Here’s why mining needs more introverts in leadership roles

Introverts mining leadership

Introverts might provide exactly the kind of leadership the mining industry needs right now.

When we think of introverts we probably think of a shy, quiet, retiring kind of person. A wallflower, perhaps. Someone who sits back, rather than takes a driving seat.

But that’s not what being an introvert means at all. Introverts might not be loud and outspoken, but they have plenty of qualities that make them both an asset to any team, and excellent leaders. In fact, they might just be exactly the kind of leader the mining industry needs right now.

What is an introvert?

The term introvert was coined by Swiss psychologist Carl Jung a century ago to describe people’s personalities and how they relate to the world. An introvert is someone whose energy is directed inwards, rather than outwards (those whose energy is directed outwards are extroverts).

Introverts tend to be reserved, quiet and introspective, using their own thoughts and feelings to both guide their understanding of the world and determine how they move through it. But don’t mistake this for shyness. Introverts are often confident about their quietness.

Here’s a great TED talk from introvert Susan Cain about what introversion is. It’s a fascinating presentation and a great way to spend 18 minutes, if you have it.

Introverts and leadership

It’s natural, when you think of leadership qualities, to imagine more extroverted traits — like networking, relationship building and public speaking.

But introverts also have traits that make them natural leaders and, as MPI’s Consultant for Mining Engineering Ann Meyer points out, they could be exactly the qualities mining needs in this stage of the investment cycle.

“Introverts don’t take so many risks, which is what we need right now,” she said.

The qualities of introversion mining needs right now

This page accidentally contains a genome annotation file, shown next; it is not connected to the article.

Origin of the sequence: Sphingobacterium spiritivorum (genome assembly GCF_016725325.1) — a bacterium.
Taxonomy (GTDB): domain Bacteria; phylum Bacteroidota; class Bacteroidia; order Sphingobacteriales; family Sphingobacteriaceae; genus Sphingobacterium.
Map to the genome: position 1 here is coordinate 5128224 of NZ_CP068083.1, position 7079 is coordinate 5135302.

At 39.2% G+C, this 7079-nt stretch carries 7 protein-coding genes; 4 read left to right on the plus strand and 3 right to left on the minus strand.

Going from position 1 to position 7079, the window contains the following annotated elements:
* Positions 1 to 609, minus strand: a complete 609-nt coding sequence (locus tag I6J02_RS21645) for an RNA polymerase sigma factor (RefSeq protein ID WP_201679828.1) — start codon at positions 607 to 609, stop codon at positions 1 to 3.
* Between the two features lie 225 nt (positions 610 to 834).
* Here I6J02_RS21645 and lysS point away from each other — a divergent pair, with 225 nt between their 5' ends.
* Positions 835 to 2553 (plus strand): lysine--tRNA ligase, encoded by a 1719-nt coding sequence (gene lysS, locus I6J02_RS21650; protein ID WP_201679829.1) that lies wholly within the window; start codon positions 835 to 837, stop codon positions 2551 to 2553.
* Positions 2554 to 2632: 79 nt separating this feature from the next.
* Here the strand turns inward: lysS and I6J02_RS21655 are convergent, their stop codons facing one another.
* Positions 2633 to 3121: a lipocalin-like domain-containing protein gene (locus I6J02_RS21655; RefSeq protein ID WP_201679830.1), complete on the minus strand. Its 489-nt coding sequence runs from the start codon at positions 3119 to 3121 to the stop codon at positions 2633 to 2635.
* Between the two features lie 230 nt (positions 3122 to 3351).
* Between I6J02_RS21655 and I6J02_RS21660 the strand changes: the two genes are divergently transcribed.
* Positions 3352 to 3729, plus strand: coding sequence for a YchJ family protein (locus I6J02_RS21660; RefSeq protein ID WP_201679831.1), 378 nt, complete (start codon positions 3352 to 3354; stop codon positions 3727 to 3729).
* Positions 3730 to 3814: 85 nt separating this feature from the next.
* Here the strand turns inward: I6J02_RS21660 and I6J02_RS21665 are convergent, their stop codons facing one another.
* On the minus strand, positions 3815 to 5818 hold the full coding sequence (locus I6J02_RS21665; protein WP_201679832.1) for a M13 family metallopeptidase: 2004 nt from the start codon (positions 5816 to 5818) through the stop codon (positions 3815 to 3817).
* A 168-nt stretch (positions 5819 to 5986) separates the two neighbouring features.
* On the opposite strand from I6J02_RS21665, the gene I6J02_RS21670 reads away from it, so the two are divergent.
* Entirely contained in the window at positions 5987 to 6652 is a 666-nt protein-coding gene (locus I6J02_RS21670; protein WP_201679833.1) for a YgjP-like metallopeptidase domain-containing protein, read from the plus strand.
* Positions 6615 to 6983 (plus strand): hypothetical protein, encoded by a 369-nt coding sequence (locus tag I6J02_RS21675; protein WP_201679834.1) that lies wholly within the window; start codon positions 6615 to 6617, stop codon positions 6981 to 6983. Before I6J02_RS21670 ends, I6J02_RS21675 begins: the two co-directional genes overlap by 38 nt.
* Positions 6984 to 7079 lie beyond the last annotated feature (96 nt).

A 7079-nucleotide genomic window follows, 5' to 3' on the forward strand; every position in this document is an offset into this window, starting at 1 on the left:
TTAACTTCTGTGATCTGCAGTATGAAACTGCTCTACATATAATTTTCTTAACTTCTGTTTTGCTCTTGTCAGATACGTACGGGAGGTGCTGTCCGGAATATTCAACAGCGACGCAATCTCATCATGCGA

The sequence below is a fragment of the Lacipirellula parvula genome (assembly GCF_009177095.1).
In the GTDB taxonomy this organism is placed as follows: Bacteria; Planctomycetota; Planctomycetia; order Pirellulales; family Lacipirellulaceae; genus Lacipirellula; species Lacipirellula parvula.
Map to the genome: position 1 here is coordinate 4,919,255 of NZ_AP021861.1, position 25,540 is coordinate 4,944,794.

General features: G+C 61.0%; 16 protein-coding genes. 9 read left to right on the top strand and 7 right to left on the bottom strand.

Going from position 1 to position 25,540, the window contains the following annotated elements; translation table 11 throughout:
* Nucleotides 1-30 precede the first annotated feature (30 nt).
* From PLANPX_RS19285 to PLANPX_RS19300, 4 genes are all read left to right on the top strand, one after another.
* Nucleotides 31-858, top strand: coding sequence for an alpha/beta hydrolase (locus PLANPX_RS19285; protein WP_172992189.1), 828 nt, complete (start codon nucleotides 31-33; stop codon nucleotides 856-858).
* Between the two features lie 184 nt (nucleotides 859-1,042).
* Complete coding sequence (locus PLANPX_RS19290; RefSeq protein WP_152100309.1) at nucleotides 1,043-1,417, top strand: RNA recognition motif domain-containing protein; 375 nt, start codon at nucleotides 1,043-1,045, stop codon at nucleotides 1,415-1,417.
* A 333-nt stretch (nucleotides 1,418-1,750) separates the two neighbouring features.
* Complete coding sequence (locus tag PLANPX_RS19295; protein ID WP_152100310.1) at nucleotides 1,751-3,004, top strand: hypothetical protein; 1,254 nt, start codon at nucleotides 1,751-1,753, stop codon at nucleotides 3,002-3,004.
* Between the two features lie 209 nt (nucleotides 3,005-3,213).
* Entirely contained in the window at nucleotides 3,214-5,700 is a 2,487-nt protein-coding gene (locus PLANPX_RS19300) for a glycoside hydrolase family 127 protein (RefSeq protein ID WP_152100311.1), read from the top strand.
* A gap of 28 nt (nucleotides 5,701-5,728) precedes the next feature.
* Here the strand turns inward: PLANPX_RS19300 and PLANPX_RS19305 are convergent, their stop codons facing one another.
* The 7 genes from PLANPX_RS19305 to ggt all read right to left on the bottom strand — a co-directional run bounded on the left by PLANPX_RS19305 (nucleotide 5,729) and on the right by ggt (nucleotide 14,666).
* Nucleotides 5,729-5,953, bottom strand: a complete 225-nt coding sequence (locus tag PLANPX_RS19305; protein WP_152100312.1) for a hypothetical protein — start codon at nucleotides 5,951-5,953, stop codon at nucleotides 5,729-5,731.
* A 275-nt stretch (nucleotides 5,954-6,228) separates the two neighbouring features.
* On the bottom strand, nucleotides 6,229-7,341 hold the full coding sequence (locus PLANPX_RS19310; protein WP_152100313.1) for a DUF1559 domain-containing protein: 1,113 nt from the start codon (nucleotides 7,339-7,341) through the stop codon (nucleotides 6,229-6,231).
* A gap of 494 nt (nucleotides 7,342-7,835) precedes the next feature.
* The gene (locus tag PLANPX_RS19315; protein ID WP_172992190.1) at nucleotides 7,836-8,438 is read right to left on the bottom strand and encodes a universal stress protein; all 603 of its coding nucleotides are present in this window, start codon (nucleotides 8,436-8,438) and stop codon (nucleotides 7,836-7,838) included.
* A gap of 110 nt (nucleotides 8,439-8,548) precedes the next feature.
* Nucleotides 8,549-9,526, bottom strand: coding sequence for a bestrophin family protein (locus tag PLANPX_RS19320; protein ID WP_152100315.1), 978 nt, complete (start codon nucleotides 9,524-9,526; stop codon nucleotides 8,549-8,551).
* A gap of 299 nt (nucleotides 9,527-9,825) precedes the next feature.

Introverts are generally regarded to be good and empathetic listeners and deep thinkers, able to take counsel from many sources, being willing to hear all perspectives, before providing considered leadership.

Not only do introverts listen when others speak, people tend to listen to them when they speak, because people know they will have a considered and valuable contribution.

Introverts also tend to be quietly confident but humble, which is one reason so many people like them. They’ll advocate for others, accept their own mistakes, and understand the limits of their own expertise. They will consult widely but, once they have made a decision, they will have made it with certainty. They are excellent problem solvers.

It’s easy to see how these qualities make an introvert an excellent leader. But what about their lack of those extroverted traits, like making easy social connections and being the public face of an organisation?

The fact is, introverts still make good connections. They might be slower to develop, but they tend to be stronger, based on more depth. They can also still be charismatic and inspire confidence in their leadership.

“Nelson Mandela was an introvert,” Ann said. “So were many highly creative leaders.”

Making space for introverts in mining

Assuming we’re sold on the positives of introversion to the mining industry, how do we welcome more introverts into the industry and promote them into leadership positions? It starts with creating the right kind of space for introverts to work.

“Science and psychology have discovered that introverts are not about being shy, but about not being able to function in high activity areas all the time,” Ann said.

“Their creativity comes from being in a quiet space. The writer of Dr Seuss wrote all his books in a room at the top of a tower.”

Not that every introvert needs a tower, but Ann said it is important that companies recognise that introverts need quiet spaces to work — which is not something the common “cubicle farm” layout of most offices provides.

“Society seems to think everyone needs to be an extrovert, spending every waking moment with people and, if you don’t, you are considered weird,” Ann said.

“It comes back to workplaces not being designed to accommodate everyone, not providing enough quiet areas where people can think, expecting everyone to be super social.”

When we make spaces for introverts, we can harness their qualities and everyone wins. It might start with a new office plan, but who knows where it could end up?


MPI has more than 28 years’ specialist experience helping mining companies uncover the best candidates for their executive and leadership roles. Find out more about our executive search service here or get in touch directly.



Dan Hatch
Mining People International